The Man Behind Kane
Citizen Kane is rightly acknowledged as a masterpiece from actor/director Orson Welles. But, let’s not do what Welles did and forget screenwriter Herman J. Mankiewicz. [Above left with his father and director brother, Joseph.]
Orson Welles was a dictator — a loud, overbearing brilliant control freak and a genuine cinematic genius, but a dictator nonetheless. And he wasn’t too keen to correct people when they attributed all the success of Citizen Kane to his work. “Theatre is a collective experience; cinema is the work of one single person,” he once said, typifying his pompous nature. Speaking about Welles’ self-importance, Herman Mankiewicz, the screenwriter who penned Citizen Kane stated: “There, but for the grace of God, goes God.”
Mankiewicz began as a journalist, first in Berlin and then in New York, where he garnered a reputation as a wit and bon vivant. He based the film’s lead character, Charles Foster Kane, on publisher William Randolph Hearst – much to the latter’s annoyance. Mankiewicz had become a friend of both Hearst and Marion Davies, the actress with whom Hearst was having a relationship, and he frequented Hearst’s parties until his alcohol-related antics got him barred, but he used this access to inspire his story. Hearst couldn’t prevent the film à clef being released, despite attempts to do so, but did succeed in persuading cinemas to reduce its run, so Citizen Kane made less than originally hoped for at the box office upon its release.
His demise was overshadowed in the press as Joseph Stalin also died that day. Even in death he remained a distant second-billing to a dictator.
Critically, however, the film was well received and its reputation grew. Mankiewicz, alas, is often forgotten and pre-publicity for the film regularly claimed that Welles wrote, directed and starred in the movie. In a letter to his father, Mankiewicz wrote: “I’m particularly furious at the incredibly insolent description of how Orson wrote his masterpiece. The fact is that there isn’t one single line in the picture that wasn’t in writing – writing from and by me – before ever a camera turned.”
Rita Alexander, a secretary hired by Mankiewicz, claimed she “took the dictation from Mankiewicz from the first paragraph to the last… and later did the final rewriting and the cuts, and handled the script at the studio until after the film was shot… Welles didn’t write (or dictate) one line of the shooting script of Citizen Kane.” Welles disputes this, but as was revealed by Pauline Kael’s 1971 essay “Raising Kane”, even the key part that was not based on Hearst was from Mankiewicz’s life. “He had had a sled, which may or may not have carried the label Rosebud (his family doesn’t remember); he wasn’t dramatically parted from the sled, but he once had a bicycle that was stolen, and he mourned that all his life. He simply put the emotion of the one onto the other.” The more enduring legend, however, is that Mankiewicz knew Rosebud was Hearst’s pet name for a certain part of his lover’s anatomy, and gave the sled this name to provoke him still further.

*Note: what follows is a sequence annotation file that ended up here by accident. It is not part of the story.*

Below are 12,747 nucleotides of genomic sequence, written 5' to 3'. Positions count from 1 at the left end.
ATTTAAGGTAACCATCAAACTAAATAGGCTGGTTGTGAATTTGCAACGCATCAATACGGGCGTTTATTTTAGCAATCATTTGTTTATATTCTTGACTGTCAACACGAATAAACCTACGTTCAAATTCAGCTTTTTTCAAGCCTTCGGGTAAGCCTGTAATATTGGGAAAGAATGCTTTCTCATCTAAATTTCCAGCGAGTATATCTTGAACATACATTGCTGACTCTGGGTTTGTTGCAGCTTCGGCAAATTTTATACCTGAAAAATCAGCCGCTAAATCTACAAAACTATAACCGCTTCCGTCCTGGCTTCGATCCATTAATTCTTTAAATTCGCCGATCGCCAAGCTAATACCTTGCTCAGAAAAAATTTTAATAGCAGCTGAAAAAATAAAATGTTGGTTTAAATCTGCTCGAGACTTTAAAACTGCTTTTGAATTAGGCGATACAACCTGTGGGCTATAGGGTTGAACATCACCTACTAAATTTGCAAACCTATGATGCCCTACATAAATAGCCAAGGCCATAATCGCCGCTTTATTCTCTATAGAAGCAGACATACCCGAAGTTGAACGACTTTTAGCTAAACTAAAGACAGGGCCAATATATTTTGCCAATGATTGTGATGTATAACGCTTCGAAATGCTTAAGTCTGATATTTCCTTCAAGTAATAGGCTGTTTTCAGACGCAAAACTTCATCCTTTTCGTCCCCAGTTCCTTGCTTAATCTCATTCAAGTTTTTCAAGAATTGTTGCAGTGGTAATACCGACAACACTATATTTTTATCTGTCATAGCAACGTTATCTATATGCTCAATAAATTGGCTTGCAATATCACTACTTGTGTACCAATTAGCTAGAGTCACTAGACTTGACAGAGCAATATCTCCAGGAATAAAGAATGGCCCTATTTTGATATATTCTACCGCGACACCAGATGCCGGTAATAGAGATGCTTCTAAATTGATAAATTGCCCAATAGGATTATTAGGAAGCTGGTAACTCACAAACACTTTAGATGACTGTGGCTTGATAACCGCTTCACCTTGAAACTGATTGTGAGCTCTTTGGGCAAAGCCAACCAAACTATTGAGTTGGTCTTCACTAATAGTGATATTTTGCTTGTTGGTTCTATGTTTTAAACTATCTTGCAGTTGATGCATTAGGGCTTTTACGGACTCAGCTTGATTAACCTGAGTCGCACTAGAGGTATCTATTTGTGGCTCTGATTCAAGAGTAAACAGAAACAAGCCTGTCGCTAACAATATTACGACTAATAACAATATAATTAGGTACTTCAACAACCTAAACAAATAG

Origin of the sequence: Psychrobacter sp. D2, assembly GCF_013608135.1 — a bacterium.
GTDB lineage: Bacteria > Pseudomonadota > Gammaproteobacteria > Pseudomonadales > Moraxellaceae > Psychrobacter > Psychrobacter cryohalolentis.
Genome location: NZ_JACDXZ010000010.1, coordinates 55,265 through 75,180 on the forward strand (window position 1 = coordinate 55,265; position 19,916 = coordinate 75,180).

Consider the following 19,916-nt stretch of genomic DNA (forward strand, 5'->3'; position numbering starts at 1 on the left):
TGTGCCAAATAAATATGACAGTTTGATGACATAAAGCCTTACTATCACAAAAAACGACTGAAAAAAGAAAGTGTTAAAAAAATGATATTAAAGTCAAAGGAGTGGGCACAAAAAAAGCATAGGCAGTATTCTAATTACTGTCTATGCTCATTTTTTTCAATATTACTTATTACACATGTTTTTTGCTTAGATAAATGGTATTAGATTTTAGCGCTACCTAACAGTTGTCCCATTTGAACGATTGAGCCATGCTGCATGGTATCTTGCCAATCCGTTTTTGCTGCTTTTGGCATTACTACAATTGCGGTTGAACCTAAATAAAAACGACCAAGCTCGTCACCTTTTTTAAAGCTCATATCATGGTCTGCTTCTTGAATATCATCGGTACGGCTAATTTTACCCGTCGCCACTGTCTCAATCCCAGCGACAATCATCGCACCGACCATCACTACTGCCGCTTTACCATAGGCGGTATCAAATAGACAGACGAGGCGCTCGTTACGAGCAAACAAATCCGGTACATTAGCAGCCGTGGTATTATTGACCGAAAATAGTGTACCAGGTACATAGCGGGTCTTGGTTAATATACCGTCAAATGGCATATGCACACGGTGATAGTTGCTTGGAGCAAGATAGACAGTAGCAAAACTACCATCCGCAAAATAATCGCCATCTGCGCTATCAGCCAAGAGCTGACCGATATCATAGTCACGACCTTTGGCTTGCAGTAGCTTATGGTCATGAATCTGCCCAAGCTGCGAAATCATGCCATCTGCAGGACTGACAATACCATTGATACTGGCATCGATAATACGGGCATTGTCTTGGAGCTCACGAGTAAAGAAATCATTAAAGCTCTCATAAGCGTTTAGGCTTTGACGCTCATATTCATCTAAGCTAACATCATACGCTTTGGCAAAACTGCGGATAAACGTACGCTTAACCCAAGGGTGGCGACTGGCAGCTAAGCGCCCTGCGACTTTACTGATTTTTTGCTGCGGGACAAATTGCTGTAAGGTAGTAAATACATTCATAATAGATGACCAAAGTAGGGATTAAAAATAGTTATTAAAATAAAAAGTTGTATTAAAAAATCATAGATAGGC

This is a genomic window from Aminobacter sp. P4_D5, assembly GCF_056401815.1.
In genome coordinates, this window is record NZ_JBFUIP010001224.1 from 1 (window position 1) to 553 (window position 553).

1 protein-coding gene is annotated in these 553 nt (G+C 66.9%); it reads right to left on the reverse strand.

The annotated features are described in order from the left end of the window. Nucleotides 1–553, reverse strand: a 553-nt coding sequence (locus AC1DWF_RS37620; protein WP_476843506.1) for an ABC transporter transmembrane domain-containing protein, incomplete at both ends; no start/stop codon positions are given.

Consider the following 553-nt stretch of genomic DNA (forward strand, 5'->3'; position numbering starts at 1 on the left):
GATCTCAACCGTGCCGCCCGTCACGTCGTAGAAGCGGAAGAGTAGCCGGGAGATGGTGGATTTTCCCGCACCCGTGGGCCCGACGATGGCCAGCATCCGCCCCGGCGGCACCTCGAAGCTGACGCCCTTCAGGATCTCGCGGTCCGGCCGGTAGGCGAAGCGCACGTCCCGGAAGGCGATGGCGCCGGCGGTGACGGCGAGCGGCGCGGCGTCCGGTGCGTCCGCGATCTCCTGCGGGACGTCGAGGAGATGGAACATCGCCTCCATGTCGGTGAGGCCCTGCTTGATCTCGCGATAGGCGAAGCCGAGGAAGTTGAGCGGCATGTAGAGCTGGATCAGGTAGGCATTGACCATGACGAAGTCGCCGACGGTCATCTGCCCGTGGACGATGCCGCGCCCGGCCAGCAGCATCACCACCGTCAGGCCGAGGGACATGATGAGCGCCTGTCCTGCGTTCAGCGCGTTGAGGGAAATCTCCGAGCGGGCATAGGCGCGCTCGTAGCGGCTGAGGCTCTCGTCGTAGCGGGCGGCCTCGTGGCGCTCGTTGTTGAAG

Few dared dispute Welles’ authorship, however, and both he and Mankiewicz were credited with the screenplay, which was nominated for an Academy Award. Mankiewicz didn’t attend the ceremony. Instead he sat at home pretending not to be interested in the coverage playing on the radio. According to his wife he barely reacted when his name was called out for the Best Writing award.
One man who never forgot Mankiewicz’s contribution was Hearst himself, and through his papers he persecuted him so constantly that Mankiewicz appealed to the American Civil Liberties Union. It was a troubled end to a short life. Mank liked a drink (In Frank Brady’s biography of Welles it describes him as “…a legend of acerbic wit, outrageous social behaviour, and advanced alcoholism.”) and in March of 1953 he died of kidney failure. He was just 55. Sadly his demise was overshadowed in the press as Joseph Stalin also died that day. Even in death he remained a distant second-billing to a dictator.
Welles, meanwhile, struggled to live up to the youthful prodigy tag. His last acting role was providing the voice of Unicron in a mid-80s Transformers cartoon; a humbling end for the great dictatorial director. He didn’t live to see its release, but by now he’d outlived Mankiewicz by 33 years and had spent his life taking all the credit for the film that’s regarded by many to be the greatest of all time.
The below is a documentary created as a BBC Arena Special and includes interviews with Welles from BBC interviews in 1960 and 1982. It also includes an interview with Pauline Kael discussing her controversial “Raising Kane” article.